At The James Allen Companies, we are continuously working in earnest to help our candidates avoid the pitfalls and predicaments that threaten to undermine their attempts to further their professional success. Throughout the process, from the first resume to the first day at their new company, we leverage years of experience to help the individuals with whom we work navigate the unpredictable job market and improve their lives. Unfortunately there is one danger that stands above the others, luring too many candidates into the rocks with its siren song and forever leaving them professionally stranded: the counteroffer.
We’ve written at length about the trap that is the counteroffer, but its recent resurgence has inspired us to remind our candidates of just how deceptive a counteroffer is, especially in today’s candidate-driven job market.
If your goal is to advance within your career, there are few things you can do that are worse than accepting a counteroffer. Advancement requires courage. Accepting a counteroffer is hardly intrepid. A counteroffer is the quickest way to neutralize your career, ensuring nothing except that your path forward will only be more difficult. Your current employer will only see a person halfway out the door, which means opportunities for growth and promotion will be all but null. The company you turned down will no longer view you as a trustworthy option. With a tattered reputation and no viable options, the best you can hope to gain by accepting a counteroffer is maybe a little more money and only for as long as your current employer keeps you on board.
The great fallacy of the counteroffer is that it is the successful result of leveraging an offer against your present employer. There is only one real winner when a counteroffer is accepted: your employer. A counteroffer buys them time. Time to use your energy and insight to resolve projects and time to find your replacement. If a counteroffer wasn’t advantageous for them, they wouldn’t extend it. And if they realized and respected your value, it shouldn’t have taken the threat of departure to earn their attention.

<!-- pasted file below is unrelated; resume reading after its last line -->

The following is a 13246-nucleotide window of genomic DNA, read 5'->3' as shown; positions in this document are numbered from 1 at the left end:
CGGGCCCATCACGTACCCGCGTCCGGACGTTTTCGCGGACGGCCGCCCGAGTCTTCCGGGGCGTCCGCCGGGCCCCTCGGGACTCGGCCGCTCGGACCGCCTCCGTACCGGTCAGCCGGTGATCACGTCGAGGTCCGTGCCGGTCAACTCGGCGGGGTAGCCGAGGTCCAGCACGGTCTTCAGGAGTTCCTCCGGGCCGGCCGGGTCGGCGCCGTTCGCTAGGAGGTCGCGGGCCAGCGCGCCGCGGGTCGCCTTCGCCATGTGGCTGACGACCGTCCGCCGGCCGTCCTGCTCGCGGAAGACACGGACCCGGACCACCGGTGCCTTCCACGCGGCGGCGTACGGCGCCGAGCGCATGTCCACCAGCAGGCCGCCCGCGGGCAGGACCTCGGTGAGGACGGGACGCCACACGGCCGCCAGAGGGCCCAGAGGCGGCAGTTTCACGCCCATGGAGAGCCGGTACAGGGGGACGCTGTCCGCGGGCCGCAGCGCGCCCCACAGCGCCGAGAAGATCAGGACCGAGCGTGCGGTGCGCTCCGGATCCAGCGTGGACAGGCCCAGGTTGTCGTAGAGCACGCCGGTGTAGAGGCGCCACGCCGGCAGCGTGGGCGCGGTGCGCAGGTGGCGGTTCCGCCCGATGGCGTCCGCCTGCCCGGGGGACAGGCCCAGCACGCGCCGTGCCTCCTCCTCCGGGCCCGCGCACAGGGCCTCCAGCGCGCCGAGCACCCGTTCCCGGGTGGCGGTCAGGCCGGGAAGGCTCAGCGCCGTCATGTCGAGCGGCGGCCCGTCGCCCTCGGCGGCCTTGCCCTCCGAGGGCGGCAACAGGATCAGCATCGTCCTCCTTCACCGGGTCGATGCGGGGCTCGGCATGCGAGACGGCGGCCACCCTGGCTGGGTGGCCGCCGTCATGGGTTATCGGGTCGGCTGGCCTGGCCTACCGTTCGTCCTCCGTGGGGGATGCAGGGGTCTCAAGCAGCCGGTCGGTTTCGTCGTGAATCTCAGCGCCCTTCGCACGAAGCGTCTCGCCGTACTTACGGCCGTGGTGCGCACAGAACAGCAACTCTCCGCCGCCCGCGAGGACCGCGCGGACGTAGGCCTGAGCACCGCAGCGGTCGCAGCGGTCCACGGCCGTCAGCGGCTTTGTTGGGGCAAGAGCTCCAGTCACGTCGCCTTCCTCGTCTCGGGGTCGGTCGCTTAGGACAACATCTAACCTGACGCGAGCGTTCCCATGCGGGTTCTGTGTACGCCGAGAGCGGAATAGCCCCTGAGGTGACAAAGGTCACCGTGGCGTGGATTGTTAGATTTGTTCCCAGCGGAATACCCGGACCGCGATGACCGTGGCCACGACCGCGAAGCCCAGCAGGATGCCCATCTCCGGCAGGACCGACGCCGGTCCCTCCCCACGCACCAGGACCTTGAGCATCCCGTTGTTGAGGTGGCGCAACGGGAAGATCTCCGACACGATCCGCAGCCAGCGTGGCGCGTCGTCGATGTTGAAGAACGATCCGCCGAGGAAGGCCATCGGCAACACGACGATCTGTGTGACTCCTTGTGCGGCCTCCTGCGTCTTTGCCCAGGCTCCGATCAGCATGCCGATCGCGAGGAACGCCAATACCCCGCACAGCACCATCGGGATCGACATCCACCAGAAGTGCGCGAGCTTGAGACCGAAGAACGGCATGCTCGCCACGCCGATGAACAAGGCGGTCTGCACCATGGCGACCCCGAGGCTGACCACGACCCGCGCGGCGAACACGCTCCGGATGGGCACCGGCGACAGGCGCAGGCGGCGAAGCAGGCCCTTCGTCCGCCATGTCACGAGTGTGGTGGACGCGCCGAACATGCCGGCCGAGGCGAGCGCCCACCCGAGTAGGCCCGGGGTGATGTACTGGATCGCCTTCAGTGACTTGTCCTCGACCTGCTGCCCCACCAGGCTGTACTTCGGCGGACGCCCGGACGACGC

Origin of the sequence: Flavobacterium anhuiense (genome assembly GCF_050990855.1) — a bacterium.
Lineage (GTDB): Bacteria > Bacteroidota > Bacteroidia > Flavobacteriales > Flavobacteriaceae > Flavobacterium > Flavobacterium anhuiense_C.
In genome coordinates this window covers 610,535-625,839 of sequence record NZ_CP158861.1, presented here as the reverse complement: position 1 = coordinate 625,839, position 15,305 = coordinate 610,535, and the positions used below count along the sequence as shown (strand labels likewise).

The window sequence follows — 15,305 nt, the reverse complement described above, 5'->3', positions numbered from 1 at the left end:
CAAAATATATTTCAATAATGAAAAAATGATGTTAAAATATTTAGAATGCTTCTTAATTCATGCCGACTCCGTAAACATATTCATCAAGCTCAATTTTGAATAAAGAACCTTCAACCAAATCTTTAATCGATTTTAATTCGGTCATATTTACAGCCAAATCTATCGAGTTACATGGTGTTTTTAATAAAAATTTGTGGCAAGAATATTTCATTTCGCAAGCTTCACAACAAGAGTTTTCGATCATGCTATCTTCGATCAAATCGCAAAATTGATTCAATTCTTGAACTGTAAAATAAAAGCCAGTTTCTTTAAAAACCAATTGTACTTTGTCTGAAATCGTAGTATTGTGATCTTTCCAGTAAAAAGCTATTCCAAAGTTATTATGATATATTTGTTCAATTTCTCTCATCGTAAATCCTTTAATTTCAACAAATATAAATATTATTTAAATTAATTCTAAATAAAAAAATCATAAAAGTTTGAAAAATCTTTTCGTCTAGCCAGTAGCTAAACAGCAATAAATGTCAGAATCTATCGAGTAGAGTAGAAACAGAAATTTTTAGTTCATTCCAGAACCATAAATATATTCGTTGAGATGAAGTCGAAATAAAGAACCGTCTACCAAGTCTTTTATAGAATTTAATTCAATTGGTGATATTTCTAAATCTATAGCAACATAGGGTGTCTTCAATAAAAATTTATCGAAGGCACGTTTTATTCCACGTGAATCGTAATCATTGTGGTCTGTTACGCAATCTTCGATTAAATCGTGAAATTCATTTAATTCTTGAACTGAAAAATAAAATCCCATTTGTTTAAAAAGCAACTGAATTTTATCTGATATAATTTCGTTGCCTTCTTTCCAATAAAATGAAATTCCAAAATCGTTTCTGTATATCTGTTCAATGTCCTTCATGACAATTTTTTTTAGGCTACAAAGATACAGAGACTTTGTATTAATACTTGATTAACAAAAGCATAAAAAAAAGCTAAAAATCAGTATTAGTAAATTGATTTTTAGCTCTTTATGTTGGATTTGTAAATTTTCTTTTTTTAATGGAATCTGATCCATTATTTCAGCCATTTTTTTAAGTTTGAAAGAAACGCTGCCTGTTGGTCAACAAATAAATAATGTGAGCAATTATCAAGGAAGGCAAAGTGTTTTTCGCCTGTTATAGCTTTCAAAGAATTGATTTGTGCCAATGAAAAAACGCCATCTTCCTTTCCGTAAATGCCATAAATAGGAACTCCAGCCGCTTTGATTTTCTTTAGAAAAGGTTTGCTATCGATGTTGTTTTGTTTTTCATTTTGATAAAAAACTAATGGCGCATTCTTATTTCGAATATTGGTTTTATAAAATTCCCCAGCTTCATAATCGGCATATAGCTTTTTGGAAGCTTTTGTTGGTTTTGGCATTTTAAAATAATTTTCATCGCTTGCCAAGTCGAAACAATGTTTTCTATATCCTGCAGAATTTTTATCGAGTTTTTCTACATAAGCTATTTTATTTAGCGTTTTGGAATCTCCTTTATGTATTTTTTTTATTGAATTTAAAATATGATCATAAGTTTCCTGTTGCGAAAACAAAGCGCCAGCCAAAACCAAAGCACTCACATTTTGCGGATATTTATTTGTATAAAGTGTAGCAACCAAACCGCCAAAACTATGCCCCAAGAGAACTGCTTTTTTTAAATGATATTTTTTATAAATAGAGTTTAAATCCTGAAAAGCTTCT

If you think of a counteroffer as an “option,” think again. The time to vie for improving your current employment is not in the eleventh hour. No one likes to be on the receiving end of an ultimatum, especially an employer who, on top of feeling pressured, likely feels betrayed. Accepting a counteroffer is essentially pouring lighter fluid on the bridge between you and your current employer and then handing them the lighter. When the time comes (and it will) that your employer decides to ignite that bridge, you will be dismayed to discover that your relationship among recruiters and other companies has left you with little options and less opportunity.
If you are seeking other opportunities only with the intention of leveraging a counteroffer, stop. Aside from the enormous waste of resources you are creating for all those involved, you are taking active steps toward destroying your career potential. If you are legitimately seeking a better opportunity, it won’t be found with your current employer. Don’t lose sight of the reasons you decided to pursue a new organization, and don’t cost yourself a better position and a greater opportunity by falling for the counteroffer trap.